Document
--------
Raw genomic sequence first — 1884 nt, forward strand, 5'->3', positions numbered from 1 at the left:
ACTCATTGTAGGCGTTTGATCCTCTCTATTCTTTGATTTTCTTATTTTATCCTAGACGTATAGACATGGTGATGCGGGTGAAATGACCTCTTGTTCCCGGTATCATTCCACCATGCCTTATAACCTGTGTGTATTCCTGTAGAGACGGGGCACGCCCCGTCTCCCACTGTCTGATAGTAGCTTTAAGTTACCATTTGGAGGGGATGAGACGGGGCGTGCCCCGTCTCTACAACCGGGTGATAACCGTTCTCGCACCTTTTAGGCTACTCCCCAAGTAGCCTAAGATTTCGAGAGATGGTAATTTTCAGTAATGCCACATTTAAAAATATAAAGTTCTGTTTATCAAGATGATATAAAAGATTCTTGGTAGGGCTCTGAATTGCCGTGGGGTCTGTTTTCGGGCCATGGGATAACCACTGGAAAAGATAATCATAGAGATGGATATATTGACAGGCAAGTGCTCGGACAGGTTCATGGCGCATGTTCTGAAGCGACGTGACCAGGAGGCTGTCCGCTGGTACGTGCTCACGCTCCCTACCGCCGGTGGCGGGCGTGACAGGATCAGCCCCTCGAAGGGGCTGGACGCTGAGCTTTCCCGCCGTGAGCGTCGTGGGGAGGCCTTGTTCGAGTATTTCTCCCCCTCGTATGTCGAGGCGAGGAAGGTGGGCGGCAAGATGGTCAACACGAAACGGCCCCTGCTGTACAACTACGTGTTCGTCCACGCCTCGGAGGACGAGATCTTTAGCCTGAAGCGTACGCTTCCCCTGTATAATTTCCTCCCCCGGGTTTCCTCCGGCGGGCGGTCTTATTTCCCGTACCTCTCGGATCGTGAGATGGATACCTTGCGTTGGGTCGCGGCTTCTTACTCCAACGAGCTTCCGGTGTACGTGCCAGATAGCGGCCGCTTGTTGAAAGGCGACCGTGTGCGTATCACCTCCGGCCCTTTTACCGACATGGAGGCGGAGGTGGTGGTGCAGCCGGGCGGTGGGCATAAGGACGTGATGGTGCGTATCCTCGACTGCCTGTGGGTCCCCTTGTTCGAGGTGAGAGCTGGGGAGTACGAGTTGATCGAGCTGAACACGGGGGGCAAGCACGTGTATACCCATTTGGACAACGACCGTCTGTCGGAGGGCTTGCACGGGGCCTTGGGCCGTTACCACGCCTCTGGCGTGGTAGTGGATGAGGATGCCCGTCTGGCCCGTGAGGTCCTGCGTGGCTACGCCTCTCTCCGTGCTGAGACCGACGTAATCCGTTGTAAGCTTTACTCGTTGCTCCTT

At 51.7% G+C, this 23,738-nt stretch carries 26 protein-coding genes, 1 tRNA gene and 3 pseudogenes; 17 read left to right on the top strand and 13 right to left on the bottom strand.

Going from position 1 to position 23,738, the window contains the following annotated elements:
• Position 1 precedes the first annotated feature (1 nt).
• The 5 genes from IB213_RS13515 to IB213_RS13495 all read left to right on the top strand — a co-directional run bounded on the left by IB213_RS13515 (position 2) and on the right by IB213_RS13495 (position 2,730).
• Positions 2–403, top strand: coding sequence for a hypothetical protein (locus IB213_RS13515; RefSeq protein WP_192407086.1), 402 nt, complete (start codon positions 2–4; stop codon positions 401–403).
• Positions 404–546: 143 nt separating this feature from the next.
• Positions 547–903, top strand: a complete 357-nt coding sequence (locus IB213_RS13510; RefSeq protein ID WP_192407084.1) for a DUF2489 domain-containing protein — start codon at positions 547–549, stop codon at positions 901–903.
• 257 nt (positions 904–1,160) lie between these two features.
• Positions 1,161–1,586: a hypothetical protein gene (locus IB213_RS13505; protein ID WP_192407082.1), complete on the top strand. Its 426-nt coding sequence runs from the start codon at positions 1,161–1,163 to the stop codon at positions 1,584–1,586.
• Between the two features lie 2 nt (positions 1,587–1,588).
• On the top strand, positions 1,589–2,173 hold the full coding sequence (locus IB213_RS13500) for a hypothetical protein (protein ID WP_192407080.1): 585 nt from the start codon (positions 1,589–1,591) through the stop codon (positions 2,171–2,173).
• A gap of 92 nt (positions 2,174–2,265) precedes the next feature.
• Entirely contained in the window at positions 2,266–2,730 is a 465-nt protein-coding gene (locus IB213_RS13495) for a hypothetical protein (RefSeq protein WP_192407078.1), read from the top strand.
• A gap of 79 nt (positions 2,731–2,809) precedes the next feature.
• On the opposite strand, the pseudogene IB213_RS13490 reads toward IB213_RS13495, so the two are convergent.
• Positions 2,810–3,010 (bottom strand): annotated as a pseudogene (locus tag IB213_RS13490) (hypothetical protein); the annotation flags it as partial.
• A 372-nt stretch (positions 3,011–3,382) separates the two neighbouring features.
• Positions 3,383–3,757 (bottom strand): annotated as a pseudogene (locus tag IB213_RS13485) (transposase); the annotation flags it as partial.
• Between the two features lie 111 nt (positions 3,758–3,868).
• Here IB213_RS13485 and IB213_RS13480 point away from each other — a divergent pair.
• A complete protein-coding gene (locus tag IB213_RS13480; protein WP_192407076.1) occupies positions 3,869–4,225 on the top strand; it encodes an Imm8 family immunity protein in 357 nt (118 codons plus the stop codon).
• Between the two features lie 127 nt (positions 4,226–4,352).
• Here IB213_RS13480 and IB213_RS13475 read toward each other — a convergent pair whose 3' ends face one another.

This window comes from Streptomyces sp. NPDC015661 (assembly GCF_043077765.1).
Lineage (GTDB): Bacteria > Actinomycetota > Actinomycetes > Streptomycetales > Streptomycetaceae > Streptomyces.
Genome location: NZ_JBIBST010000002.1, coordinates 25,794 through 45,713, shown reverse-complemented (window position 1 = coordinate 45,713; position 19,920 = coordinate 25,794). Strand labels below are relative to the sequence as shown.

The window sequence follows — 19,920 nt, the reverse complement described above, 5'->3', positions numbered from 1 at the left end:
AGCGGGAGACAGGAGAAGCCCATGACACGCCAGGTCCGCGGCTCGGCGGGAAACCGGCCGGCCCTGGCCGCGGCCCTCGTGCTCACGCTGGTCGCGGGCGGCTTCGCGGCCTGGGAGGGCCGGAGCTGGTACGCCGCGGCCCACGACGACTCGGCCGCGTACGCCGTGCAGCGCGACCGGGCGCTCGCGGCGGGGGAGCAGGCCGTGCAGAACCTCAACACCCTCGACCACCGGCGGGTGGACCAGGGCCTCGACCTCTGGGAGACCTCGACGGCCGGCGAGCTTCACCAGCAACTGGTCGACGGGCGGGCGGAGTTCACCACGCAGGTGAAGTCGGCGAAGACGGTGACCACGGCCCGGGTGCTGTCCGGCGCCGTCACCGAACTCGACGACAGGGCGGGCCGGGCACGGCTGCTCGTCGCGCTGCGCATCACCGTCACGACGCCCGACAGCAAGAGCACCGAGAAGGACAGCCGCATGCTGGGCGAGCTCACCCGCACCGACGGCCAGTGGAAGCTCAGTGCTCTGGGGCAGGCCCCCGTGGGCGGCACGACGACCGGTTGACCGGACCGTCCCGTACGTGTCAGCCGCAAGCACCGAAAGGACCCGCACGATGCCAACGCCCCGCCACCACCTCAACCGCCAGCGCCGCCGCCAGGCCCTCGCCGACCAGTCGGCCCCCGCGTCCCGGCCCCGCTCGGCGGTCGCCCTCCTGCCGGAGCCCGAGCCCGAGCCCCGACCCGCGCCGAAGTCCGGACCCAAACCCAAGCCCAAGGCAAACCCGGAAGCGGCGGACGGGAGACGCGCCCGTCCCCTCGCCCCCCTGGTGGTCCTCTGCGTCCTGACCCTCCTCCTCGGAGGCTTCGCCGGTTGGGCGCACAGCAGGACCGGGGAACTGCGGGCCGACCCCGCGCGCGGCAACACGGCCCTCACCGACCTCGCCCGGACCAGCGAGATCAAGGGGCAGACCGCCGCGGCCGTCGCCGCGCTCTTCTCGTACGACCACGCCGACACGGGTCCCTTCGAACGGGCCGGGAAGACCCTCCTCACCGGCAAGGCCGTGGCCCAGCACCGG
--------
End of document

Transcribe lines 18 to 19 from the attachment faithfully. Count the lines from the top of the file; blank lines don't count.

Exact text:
• Positions 2,810–3,010 (bottom strand): annotated as a pseudogene (locus tag IB213_RS13490) (hypothetical protein); the annotation flags it as partial.
• A 372-nt stretch (positions 3,011–3,382) separates the two neighbouring features.